Though many associate grasshoppers with memories of running around the backyard, trying to catch the jumping pests in their palm, not many know that grasshoppers are one of the oldest living insects on Earth.
According to a study published in the scientific journal Cladistics, scientists have uncovered evidence that grasshoppers have been evolving for more than 300 million years. With such a long history, it’s no surprise that grasshoppers have become one of the most prominent backyard pests found in the United States.
Though physical and behavioral characteristics differ between species, the majority of grasshoppers measure between 1-2 inches long and can take on a variety of colors, ranging from bright green to dark gray. However, these pests are not to be confused with their cricket counterparts; though both pests belong to the order Orthoptera, grasshoppers are larger in size and are consid ered to be a threat to backyards, while some cricket species, like the tree cricket, functions as more of a beneficial garden pest.
Of the hundreds of species of grasshoppers that threaten b ackyards, one species, in particular, can cause serious damage to crops and other vegetation. Meet: the lubber grasshopper. With its distinctive physical appearance and voracious appetite, the lubber grasshopper is certainly one pest to keep an eye on.
What Are Lubber Gra sshoppers?
What makes lubber grasshoppers particularly unique is their size. As adults, female lubber grasshoppers can grow to be 3.5 inches in length, though the average male grasshopper m easures two inches long and the average female measures three inches long. While many other species of grasshoppers appear solid gray or green in color, lubber grasshoppers can be identified by their colorful, intricately patterned bodies. In the United States, these pests typically take on a bright yellow tinge, and their bodies are frequently covered in a pattern of black lines and spots.
This coloring serves a specific purpose, too. According to researchers from the University of Florida IFAS Extension office, the bright yellow shade warns oncoming predators that their bodies cont ain toxic substances. When threatened, these creatures will spread their wings, hiss, and then “expel a fine spray of toxic chemicals for a distance of 15 cm,” which has been known to affect most vert ebrate predators of the lubber grasshopper. These forms of protection can be beneficial, seeing as how lubber grasshoppers are unable to travel far distances like other grasshoppers. Instead, these pe sts can only walk, jump short distances, and crawl up trees, which is how many homeowners in the southeastern United States, where these pests primarily live, spot a lubber grasshopper infestation. p>
The Lubber Grasshopper Life Cycle
Once you begin to spot these pests in your own backyard, you may begin to wonder: how long do lubber grasshoppers live? Researchers from the Entom ology and Nematology Department at the University of Florida note that lubber grasshoppers are long-lived, and typically reproduce a new generation each year.This long lifespan can likely be attribute d to their coloring and ability to secrete toxic chemicals, which helps deter potential predators from attacking.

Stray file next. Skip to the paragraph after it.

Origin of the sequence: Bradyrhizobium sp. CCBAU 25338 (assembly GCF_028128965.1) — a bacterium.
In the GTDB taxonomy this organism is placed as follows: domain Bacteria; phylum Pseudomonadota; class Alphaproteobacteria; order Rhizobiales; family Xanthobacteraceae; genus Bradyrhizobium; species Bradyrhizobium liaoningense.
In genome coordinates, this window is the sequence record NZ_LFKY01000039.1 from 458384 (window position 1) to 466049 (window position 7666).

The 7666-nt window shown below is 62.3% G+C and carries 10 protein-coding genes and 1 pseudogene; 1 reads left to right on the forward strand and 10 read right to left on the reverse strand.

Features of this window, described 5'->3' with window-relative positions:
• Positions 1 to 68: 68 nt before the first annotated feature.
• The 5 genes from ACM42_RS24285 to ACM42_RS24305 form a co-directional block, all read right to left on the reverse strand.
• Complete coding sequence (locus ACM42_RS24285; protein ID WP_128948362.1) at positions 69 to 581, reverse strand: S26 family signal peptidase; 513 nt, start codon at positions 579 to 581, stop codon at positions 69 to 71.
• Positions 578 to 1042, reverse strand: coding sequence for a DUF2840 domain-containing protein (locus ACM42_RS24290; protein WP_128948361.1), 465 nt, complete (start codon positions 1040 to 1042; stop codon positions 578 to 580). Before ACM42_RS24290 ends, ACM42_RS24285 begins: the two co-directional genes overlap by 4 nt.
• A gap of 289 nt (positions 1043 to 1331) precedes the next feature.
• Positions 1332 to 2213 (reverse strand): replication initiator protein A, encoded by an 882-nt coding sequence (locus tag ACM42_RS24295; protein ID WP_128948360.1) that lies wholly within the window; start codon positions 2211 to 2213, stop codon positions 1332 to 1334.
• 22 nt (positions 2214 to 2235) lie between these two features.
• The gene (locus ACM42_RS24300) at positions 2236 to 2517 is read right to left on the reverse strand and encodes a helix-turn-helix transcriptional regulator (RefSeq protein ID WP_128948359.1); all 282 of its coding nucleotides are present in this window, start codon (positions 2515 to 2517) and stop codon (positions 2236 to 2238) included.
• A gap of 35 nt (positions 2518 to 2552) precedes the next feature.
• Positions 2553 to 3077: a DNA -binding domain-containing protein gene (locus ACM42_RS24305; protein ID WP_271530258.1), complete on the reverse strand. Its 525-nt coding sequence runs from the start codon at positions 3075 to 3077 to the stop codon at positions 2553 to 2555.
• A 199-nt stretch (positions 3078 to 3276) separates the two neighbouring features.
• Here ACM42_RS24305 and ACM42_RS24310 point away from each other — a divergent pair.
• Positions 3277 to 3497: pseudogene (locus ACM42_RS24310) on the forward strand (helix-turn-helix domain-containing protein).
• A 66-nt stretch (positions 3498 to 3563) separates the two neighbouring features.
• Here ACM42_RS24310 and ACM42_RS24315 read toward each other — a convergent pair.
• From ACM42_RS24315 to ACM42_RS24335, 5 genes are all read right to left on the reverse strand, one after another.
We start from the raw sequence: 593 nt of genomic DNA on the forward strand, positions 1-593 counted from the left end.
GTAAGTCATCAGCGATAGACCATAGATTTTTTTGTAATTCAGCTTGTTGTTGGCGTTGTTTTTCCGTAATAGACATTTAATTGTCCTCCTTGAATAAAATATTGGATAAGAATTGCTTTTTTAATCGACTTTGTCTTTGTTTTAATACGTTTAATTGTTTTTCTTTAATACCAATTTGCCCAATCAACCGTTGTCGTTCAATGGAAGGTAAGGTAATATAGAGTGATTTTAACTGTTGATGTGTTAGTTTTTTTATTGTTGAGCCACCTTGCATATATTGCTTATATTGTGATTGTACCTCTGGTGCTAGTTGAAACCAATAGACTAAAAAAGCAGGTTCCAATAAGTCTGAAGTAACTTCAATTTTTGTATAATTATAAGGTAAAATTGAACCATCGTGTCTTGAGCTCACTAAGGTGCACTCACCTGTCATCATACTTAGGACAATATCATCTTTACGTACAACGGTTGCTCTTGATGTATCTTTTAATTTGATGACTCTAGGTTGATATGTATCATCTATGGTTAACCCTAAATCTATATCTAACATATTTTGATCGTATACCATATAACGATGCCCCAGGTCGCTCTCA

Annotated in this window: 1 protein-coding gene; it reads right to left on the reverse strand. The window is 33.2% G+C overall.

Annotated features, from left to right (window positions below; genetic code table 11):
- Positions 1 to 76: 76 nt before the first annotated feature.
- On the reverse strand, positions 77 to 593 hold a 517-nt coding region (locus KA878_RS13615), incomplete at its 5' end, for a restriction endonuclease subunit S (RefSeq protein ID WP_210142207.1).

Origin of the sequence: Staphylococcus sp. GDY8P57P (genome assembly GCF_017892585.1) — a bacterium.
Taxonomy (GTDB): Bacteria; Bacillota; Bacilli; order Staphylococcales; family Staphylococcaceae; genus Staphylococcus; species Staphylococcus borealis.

Before adult lubber grasshoppers can start feeding on fresh vegetation, they must first begin as eggs. Lubber grasshopper eggs are first laid in the mid-summer months, during a period when the soil is both warm and dry. The eggs remain in this location throughout the autumn a nd winter, until they finally begin to hatch in March and April. Overall, the lubber grasshopper nymphal stage lasts for approximately 200 days. During this stage, the nymphs will feed on grass and ot her plants until they have fully developed into adults.,
As part of their development, the nymphs will then shed their exoskeletons about five times before they can fully mature into adults , which is a stage they typically reach by mid-summer. By July and August, lubber grasshoppers are at their peak. It is during these months that homeowners are most likely to see lubber grasshopper ac tivity in their yards. It is also during these months that the newly matured lubber grasshoppers begin to mate and lay eggs for the following season. Finally, in October and November, the adult lubber grasshoppers die off and the eggs enter an overwintering state that helps them survive the cold winter.
Are Lubber Grasshoppers Dangerous?
As an article published by the Univers ity of Florida notes, lubber grasshoppers are destructive defoliators. When an infestation is extreme, these creatures can “completely strip the foliage from plants” and feed on more than 100 differe nt types of plants. However, these pests usually eat irregular holes in leaves before moving onto a new plant.
Though lubber grasshoppers can be destructive to vegetation, these pests are s low-moving and are believed to be harmless to humans. Lubber grasshopper control can often be done by hand and, as the article mentions, a small net and a garbage bag are often all that is needed to h elp get rid of lubber grasshoppers in a garden.